ask their people what kind of goals they should set for themselves. Try to get two goals from
each area. These goals should be specific and measurable.
11. Encourage employee communication with management about obstacles to quality (Error-
Cause Removal): Give the individual employee a method of communicating to management the
situations that make it difficult for the employee to fulfill the pledge to improve. One of the most
difficult problems employees face is their inability to communicate problems to management.
Sometimes they just put up with problems because they do not consider them important enough
to bother the supervisor. Sometimes supervisors don’t listen anyway. Suggestion programs are
some help, but in a suggestion program the worker is required to know the problem and also
propose a solution. Error-cause removal (ECR) is set up on the basis that the worker need only
recognize the problem. When the worker has stated the problem, the proper department in the
plant can look into it. Studies of ECR programs show that over 90% of the items submitted are
acted upon, and fully 75% can be handled at the first level of supervision. The number of ECRs
that save money is extremely high, since the worker generates savings every time the job is done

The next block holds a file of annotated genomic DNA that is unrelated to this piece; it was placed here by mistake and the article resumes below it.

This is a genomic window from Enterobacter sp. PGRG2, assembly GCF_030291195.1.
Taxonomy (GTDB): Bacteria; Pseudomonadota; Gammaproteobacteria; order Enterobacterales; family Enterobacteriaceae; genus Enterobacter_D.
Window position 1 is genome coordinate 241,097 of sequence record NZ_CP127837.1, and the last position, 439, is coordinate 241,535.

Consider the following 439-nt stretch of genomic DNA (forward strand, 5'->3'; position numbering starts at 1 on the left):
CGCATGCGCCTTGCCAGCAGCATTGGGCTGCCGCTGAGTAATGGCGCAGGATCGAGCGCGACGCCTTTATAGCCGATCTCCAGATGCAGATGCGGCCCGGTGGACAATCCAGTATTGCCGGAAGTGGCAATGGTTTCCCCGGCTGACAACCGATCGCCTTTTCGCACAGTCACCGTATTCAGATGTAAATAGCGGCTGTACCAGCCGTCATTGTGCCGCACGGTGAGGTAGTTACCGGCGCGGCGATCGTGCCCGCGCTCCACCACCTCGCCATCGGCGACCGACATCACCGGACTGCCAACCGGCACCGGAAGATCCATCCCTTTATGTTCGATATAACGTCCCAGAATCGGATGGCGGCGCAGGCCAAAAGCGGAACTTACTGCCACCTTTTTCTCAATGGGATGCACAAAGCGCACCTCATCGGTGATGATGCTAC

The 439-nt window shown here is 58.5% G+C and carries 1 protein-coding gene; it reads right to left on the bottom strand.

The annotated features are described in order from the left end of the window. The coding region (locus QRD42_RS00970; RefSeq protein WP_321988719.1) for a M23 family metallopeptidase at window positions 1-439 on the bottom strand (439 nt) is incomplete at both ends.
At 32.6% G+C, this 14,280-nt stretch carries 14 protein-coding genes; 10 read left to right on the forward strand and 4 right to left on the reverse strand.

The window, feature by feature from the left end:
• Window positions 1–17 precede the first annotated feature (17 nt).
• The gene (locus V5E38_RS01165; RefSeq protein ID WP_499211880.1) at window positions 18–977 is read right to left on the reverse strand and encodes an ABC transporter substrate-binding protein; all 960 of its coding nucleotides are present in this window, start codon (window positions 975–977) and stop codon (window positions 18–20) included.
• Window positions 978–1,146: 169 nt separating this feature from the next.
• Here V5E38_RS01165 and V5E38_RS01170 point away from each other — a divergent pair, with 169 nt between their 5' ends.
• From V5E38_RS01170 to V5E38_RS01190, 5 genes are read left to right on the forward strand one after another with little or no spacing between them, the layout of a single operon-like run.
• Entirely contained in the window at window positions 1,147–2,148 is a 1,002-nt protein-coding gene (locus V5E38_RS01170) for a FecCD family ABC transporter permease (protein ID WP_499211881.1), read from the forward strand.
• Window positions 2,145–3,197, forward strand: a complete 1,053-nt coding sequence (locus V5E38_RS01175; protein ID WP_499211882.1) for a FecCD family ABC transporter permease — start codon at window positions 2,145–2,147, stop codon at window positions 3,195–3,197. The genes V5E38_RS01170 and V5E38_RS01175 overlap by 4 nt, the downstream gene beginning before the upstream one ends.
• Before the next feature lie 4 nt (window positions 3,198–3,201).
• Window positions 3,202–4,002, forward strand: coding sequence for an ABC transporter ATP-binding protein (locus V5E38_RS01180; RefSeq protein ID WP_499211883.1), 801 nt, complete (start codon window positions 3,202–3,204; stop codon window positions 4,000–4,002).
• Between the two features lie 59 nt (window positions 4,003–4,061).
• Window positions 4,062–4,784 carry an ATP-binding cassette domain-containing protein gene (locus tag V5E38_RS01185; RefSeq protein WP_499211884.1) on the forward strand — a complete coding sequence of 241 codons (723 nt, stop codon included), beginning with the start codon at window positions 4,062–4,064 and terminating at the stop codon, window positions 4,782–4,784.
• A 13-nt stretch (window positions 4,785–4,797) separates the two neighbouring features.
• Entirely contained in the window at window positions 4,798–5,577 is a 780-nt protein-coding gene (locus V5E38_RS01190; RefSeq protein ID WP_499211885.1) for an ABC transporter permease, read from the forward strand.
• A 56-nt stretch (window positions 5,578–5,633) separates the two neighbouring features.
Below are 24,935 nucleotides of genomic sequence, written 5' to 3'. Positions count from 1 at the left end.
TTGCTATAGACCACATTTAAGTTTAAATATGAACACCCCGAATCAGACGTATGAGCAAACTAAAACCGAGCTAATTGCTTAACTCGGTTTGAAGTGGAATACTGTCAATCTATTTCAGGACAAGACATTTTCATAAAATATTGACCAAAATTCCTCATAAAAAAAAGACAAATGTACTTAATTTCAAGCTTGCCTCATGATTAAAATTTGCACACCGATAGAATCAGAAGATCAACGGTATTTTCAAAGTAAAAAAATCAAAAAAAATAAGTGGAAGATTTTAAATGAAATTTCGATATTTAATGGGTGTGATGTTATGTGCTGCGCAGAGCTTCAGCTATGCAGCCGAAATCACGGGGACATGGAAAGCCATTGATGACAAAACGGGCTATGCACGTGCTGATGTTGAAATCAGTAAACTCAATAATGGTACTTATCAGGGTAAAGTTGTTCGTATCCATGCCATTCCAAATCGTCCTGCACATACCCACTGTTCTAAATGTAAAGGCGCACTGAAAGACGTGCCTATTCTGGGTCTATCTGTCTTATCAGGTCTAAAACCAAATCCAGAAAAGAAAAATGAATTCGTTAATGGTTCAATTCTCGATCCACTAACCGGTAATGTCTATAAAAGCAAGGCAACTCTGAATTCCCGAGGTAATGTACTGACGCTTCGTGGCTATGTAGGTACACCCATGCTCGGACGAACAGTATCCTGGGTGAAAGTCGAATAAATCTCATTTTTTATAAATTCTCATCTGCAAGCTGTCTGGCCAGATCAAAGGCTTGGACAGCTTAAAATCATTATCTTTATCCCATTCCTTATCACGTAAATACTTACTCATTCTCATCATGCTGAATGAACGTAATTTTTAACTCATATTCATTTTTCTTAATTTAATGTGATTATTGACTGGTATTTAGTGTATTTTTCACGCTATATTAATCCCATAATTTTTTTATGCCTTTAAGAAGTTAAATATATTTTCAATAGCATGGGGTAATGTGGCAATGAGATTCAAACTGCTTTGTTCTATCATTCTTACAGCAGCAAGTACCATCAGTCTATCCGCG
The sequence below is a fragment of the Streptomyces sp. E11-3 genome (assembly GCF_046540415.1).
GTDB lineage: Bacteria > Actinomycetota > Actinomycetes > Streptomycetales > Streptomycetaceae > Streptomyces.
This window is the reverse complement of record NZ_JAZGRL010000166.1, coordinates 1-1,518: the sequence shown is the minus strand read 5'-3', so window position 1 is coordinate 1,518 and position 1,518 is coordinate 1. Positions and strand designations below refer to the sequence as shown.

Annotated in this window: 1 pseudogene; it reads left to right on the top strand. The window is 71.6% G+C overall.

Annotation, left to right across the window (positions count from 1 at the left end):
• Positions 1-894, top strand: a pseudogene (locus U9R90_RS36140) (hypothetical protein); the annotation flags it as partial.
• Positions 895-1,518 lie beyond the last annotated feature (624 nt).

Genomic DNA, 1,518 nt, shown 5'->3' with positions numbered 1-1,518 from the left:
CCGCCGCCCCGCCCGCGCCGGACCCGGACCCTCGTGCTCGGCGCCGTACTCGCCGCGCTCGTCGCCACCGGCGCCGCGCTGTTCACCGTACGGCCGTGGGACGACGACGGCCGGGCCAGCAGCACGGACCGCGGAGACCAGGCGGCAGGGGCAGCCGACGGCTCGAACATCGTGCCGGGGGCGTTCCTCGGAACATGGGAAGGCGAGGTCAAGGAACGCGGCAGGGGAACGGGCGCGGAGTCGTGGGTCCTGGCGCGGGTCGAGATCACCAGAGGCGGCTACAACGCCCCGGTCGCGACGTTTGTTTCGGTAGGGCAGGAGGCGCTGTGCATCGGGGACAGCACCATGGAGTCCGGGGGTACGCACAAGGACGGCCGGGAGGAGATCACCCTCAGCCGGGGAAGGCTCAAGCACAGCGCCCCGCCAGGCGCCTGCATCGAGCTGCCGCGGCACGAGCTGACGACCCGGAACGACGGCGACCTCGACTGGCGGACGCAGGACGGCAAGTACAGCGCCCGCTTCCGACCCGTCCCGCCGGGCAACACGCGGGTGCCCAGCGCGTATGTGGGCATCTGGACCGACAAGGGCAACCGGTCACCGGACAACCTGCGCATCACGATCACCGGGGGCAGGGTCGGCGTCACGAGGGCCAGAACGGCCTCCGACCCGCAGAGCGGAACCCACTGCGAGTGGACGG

better or quicker.
12. Recognise participants’ effort: Appreciate those who participate. People really don’t work for
money. They go to work for it, but once the salary has been established, their concern is
appreciation. Recognize their contribution publicly and noisily, but don’t demean them by
applying a price tag to everything.
13. Create quality councils: Bring together the professional quality people for planned
communication on a regular basis. It is vital for the professional quality people of an
organization to meet regularly just to share their problems, feelings, and experiences, with each
other. Primarily concerned with measurement and reporting, isolated even in the midst of many
fellow workers, it is easy for them to become influenced by the urgency of activity in their work
areas. Consistency of attitude and purpose is the essential personal characteristic of one who
evaluates another’s work. This is not only because of the importance of the work itself but
because those who submit work unconsciously draw a great deal of their performance standard
from the professional evaluator.
14. Do it all over again – quality improvement does not end: Emphasize that the quality